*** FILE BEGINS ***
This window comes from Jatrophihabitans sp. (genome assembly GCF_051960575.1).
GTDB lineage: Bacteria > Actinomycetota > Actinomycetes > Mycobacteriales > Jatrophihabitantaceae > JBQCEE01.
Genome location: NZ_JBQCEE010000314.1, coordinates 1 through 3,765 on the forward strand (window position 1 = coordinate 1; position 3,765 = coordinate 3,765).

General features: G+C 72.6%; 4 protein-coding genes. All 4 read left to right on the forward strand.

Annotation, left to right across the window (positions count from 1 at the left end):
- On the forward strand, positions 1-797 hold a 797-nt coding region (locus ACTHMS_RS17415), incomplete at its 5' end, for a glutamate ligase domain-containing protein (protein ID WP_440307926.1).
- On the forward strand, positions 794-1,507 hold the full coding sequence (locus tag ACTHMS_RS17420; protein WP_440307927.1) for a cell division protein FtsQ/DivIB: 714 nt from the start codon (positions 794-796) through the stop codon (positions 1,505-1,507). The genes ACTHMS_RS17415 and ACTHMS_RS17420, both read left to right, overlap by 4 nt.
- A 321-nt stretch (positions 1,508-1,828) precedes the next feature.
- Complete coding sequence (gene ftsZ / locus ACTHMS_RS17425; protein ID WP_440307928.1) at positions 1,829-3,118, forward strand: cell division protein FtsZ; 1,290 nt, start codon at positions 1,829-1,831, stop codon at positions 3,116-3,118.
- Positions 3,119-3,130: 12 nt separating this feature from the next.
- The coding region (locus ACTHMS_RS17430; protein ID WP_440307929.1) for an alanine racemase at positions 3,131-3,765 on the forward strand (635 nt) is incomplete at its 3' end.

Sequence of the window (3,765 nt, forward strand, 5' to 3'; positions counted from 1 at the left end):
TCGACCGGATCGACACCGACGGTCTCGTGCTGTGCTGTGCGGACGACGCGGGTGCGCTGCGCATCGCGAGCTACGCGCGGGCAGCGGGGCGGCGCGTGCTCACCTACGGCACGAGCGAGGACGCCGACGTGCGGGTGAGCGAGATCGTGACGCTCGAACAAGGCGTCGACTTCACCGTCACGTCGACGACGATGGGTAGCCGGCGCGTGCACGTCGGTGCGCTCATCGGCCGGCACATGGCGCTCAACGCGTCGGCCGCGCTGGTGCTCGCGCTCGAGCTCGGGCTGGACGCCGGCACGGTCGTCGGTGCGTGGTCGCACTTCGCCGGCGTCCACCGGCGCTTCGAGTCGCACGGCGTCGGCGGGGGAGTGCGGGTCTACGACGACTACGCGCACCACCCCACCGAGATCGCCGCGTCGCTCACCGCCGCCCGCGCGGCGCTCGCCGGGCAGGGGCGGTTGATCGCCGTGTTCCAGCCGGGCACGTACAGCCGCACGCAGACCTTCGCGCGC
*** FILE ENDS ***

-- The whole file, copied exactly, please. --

This window comes from Jatrophihabitans sp. (genome assembly GCF_051960575.1).
GTDB lineage: Bacteria > Actinomycetota > Actinomycetes > Mycobacteriales > Jatrophihabitantaceae > JBQCEE01.
Genome location: NZ_JBQCEE010000314.1, coordinates 1 through 3,765 on the forward strand (window position 1 = coordinate 1; position 3,765 = coordinate 3,765).

General features: G+C 72.6%; 4 protein-coding genes. All 4 read left to right on the forward strand.

Annotation, left to right across the window (positions count from 1 at the left end):
- On the forward strand, positions 1-797 hold a 797-nt coding region (locus ACTHMS_RS17415), incomplete at its 5' end, for a glutamate ligase domain-containing protein (protein ID WP_440307926.1).
- On the forward strand, positions 794-1,507 hold the full coding sequence (locus tag ACTHMS_RS17420; protein WP_440307927.1) for a cell division protein FtsQ/DivIB: 714 nt from the start codon (positions 794-796) through the stop codon (positions 1,505-1,507). The genes ACTHMS_RS17415 and ACTHMS_RS17420, both read left to right, overlap by 4 nt.
- A 321-nt stretch (positions 1,508-1,828) precedes the next feature.
- Complete coding sequence (gene ftsZ / locus ACTHMS_RS17425; protein ID WP_440307928.1) at positions 1,829-3,118, forward strand: cell division protein FtsZ; 1,290 nt, start codon at positions 1,829-1,831, stop codon at positions 3,116-3,118.
- Positions 3,119-3,130: 12 nt separating this feature from the next.
- The coding region (locus ACTHMS_RS17430; protein ID WP_440307929.1) for an alanine racemase at positions 3,131-3,765 on the forward strand (635 nt) is incomplete at its 3' end.

Sequence of the window (3,765 nt, forward strand, 5' to 3'; positions counted from 1 at the left end):
TCGACCGGATCGACACCGACGGTCTCGTGCTGTGCTGTGCGGACGACGCGGGTGCGCTGCGCATCGCGAGCTACGCGCGGGCAGCGGGGCGGCGCGTGCTCACCTACGGCACGAGCGAGGACGCCGACGTGCGGGTGAGCGAGATCGTGACGCTCGAACAAGGCGTCGACTTCACCGTCACGTCGACGACGATGGGTAGCCGGCGCGTGCACGTCGGTGCGCTCATCGGCCGGCACATGGCGCTCAACGCGTCGGCCGCGCTGGTGCTCGCGCTCGAGCTCGGGCTGGACGCCGGCACGGTCGTCGGTGCGTGGTCGCACTTCGCCGGCGTCCACCGGCGCTTCGAGTCGCACGGCGTCGGCGGGGGAGTGCGGGTCTACGACGACTACGCGCACCACCCCACCGAGATCGCCGCGTCGCTCACCGCCGCCCGCGCGGCGCTCGCCGGGCAGGGGCGGTTGATCGCCGTGTTCCAGCCGGGCACGTACAGCCGCACGCAGACCTTCGCGCGC